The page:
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29 November 2012 0 Comments
Posted in Dispute Resolution, Opinion

Who guards the guardians?

Posted by , Senior Associate

Lord Justice Leveson has now delivered his report on the regulation of the press and of its recent relations with police, politicians and the public at large.

As lawyers our attention is particularly drawn to how the report’s recommendations might affect media and privacy law. Lord Justice Leveson has made it clear that in terms of regulation, it is no longer adequate for the press to regulate itself, entirely by itself. To that end the report has made the following (inter alia) important recommendations for Parliament to consider:-

+ A new independent press regulation body should be set up by the press themselves. Membership shall not be mandatory but shall be made advantageous for its members. This body, and not politicians, should decide the rules and codes of conduct which its members must abide by. The regulatory functions of the body must be delivered by a majority of people who are not from a press background and there must be no serving editors or politicians involved in that.

+ Appointment to the new press regulation body should be by an independent committee, on which serving editors can sit. It is to be free of politician influence.

+ Once set up, the new press regulation body should be recognised by primary legislation as being the official organisation charged with press regulation. This legislation should expressly ensure that the Government is duty bound to preserve the independence of the press as a matter of law. The purpose of this recognition is, in the words of Lord Justice Leveson himself, a “statutory verification process to ensure that the required levels of independence and effectiveness are met by the system in order for publishers to take advantage of the benefits arising as a result of membership”. The report steers clear of actually recommending how the law should be changed to ensure these “required levels” but does set out a number of options.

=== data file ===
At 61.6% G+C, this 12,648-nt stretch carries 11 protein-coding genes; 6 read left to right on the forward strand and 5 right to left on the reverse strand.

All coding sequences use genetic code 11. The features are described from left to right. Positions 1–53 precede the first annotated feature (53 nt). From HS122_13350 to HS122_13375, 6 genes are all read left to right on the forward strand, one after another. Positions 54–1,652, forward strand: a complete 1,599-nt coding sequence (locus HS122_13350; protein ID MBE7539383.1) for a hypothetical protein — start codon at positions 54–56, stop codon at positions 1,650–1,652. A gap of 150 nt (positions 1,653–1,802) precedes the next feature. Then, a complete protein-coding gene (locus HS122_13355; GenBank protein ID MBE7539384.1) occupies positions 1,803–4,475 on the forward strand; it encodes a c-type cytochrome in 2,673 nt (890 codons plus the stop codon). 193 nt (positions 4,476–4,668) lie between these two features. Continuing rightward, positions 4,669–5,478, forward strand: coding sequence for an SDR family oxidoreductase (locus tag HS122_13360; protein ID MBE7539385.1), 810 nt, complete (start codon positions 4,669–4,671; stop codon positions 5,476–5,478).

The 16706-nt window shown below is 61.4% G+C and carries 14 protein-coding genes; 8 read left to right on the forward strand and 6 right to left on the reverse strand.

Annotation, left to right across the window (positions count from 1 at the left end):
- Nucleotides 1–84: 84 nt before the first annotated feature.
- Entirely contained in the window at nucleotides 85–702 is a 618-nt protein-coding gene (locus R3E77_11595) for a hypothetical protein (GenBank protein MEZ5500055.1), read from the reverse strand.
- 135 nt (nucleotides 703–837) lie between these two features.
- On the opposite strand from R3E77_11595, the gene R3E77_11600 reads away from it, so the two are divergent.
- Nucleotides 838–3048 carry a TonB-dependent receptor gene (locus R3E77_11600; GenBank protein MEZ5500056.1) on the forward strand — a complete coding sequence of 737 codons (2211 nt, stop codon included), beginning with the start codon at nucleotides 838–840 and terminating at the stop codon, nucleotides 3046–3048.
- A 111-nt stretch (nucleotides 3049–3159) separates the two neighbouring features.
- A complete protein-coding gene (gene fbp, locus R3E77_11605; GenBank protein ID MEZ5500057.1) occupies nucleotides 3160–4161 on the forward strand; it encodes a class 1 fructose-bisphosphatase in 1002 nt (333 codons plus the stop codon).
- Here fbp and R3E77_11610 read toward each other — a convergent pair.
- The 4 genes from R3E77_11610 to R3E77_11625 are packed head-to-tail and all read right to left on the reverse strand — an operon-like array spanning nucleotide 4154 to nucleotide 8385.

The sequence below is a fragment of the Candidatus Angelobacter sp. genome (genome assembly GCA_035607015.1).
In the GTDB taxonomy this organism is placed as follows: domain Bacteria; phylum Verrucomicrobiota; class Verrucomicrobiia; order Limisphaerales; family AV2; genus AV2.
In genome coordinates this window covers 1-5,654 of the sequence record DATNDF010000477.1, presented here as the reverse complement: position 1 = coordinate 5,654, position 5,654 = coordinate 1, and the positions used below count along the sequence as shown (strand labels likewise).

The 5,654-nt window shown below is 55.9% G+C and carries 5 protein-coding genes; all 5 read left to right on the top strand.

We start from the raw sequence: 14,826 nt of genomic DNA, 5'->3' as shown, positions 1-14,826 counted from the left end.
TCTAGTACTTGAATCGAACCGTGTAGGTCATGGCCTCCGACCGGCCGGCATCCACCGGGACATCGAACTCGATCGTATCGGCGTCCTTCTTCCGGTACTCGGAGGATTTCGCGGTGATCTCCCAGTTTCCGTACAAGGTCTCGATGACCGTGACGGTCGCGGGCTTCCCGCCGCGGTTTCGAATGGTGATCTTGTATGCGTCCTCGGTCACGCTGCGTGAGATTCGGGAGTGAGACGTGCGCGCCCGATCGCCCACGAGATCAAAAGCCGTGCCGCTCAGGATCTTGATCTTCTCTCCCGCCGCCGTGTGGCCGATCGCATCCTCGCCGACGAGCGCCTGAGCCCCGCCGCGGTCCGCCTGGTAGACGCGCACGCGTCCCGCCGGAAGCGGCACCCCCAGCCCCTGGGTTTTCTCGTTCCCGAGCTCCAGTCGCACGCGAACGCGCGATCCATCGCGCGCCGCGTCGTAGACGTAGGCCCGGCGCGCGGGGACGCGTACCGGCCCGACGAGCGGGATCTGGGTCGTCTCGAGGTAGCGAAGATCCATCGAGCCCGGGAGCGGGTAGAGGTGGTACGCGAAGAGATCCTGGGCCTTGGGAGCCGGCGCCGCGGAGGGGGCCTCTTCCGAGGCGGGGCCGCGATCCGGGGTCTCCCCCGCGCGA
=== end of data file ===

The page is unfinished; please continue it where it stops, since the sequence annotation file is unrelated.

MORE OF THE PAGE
+ The regulatory regulatory body shall set up a permanent arbitration tribunal to deal with complaints against its members in an inexpensive manner. Arbitration through this body shall not be mandatory but there may be cost consequences in civil proceedings for non-members and other litigants if they do not use this system before going to court. it is not clear whether this is supposed to be a tribunal which would deal with press related defamation actions as well as breach of the code of conduct.

We will keep an eye on developments over the next year or so and in particular once the Government publishes the expected White Paper. The report itself is a truly massive document, so I would encourage those interested in learning more about the report to read the much shorter Executive Summary, available on the Leveson Inquiry website.

If you have any queries in relation to this blog please contact David Bowman, of the Dispute Resolution department on 020 7583 2222 or dab@royds.com.

 

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